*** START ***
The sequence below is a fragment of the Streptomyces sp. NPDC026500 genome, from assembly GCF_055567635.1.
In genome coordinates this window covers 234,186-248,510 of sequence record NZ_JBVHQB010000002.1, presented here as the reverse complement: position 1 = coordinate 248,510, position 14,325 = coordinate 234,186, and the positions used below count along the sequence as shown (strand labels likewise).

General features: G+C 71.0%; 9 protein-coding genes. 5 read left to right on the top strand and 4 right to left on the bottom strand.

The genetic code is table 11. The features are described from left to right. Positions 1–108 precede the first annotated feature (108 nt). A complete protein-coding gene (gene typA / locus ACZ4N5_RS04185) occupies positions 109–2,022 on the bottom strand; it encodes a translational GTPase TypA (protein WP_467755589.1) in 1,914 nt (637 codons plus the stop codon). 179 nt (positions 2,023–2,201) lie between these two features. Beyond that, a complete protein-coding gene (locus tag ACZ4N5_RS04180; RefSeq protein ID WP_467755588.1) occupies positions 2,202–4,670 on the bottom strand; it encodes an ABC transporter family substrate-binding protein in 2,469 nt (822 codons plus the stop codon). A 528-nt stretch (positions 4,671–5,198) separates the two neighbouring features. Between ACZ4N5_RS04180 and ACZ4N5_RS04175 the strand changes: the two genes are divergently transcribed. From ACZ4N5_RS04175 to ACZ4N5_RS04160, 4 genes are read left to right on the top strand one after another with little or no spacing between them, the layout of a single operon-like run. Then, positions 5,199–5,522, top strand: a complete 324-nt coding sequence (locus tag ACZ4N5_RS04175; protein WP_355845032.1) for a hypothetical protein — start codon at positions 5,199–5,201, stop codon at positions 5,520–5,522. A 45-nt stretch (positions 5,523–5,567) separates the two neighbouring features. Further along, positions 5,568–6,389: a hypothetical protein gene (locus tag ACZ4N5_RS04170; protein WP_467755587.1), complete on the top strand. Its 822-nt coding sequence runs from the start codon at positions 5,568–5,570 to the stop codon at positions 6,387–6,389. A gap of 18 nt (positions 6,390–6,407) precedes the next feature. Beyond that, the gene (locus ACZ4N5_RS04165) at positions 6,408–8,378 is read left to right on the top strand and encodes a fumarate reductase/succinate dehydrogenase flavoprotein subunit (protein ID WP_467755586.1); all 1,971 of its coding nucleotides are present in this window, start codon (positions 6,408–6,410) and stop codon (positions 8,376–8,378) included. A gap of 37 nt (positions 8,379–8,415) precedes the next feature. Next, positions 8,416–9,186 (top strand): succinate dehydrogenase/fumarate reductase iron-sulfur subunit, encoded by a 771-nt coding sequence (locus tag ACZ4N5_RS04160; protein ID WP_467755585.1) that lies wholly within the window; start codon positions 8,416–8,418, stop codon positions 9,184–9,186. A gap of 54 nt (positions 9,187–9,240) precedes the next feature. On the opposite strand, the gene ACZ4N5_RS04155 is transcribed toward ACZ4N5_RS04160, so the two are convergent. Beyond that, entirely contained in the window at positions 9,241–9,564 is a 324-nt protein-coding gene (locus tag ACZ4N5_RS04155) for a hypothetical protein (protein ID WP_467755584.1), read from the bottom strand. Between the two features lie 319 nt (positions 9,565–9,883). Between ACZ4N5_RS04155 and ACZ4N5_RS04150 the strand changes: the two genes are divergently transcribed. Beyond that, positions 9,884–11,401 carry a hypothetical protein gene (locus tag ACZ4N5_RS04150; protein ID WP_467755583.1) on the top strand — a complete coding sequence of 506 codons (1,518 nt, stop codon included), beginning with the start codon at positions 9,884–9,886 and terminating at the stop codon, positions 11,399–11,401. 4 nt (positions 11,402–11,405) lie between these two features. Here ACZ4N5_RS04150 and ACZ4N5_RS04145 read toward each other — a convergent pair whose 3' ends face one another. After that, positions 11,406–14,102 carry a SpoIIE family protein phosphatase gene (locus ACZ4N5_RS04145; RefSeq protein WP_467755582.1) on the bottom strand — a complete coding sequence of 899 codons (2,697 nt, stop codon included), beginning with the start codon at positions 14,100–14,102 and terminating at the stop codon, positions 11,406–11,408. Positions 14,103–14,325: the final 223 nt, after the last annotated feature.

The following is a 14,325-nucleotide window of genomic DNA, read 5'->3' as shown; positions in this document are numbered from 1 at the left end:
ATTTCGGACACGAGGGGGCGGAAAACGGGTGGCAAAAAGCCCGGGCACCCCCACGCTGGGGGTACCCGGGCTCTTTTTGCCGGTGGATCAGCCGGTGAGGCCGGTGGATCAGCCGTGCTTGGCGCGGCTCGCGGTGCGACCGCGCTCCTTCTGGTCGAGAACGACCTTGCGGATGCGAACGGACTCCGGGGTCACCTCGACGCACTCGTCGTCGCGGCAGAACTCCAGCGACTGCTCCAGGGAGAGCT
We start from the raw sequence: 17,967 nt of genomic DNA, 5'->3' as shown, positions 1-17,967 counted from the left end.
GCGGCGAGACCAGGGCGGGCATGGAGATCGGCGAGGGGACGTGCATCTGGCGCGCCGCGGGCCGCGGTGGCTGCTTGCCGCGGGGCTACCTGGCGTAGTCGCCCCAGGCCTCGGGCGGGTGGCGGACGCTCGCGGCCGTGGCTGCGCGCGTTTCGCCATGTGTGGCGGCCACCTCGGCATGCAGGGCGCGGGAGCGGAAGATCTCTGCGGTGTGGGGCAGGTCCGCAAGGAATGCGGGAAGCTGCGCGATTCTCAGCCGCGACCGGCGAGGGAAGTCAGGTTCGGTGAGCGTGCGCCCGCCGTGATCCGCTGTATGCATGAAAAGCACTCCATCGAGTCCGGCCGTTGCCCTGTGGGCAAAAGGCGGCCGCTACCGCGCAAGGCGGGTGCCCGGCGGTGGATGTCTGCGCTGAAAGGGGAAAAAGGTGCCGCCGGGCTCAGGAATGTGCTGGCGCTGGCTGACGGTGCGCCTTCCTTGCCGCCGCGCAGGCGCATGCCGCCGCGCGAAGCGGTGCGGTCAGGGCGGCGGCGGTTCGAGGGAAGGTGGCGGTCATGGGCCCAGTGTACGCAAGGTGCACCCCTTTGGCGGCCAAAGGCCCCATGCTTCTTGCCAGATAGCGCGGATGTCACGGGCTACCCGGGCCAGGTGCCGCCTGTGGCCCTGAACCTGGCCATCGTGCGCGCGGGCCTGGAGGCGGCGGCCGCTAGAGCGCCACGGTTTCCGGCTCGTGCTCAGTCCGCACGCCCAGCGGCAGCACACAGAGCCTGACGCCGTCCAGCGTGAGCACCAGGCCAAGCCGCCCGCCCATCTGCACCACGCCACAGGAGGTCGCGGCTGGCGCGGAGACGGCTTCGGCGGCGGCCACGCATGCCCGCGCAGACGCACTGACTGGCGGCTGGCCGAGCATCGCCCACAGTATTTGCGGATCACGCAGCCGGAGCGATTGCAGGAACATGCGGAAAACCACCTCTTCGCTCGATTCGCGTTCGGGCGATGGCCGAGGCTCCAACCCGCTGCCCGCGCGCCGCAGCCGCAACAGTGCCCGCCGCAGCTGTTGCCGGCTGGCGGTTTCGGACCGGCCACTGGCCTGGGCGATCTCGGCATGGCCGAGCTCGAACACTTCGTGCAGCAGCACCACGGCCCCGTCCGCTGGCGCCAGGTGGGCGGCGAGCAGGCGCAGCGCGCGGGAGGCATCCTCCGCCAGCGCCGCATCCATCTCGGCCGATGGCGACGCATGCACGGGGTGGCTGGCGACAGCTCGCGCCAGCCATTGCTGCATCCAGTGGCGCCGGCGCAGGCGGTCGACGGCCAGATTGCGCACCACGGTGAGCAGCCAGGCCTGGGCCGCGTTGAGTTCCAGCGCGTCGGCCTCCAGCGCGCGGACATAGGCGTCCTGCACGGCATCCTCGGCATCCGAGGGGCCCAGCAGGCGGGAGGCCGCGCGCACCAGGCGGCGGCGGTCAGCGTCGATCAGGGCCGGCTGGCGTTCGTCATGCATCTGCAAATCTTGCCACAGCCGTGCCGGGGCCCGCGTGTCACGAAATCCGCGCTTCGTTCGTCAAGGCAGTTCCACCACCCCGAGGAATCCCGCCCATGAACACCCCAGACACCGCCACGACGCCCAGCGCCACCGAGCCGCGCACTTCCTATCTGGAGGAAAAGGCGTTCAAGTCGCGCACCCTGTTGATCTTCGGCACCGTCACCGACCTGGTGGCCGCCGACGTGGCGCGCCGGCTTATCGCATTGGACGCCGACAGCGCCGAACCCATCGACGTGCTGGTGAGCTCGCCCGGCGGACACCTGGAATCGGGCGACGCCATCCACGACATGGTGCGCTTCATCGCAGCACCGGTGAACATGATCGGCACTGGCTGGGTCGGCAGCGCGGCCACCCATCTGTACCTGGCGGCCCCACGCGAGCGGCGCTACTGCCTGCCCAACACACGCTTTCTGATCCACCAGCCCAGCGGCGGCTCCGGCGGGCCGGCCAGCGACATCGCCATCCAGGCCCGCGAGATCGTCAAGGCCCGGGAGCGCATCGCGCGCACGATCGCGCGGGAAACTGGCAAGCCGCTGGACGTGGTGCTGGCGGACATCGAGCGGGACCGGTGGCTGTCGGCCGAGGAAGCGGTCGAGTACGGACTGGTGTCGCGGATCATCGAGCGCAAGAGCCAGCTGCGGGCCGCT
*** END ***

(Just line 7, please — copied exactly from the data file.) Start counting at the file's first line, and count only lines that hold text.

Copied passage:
We start from the raw sequence: 17,967 nt of genomic DNA, 5'->3' as shown, positions 1-17,967 counted from the left end.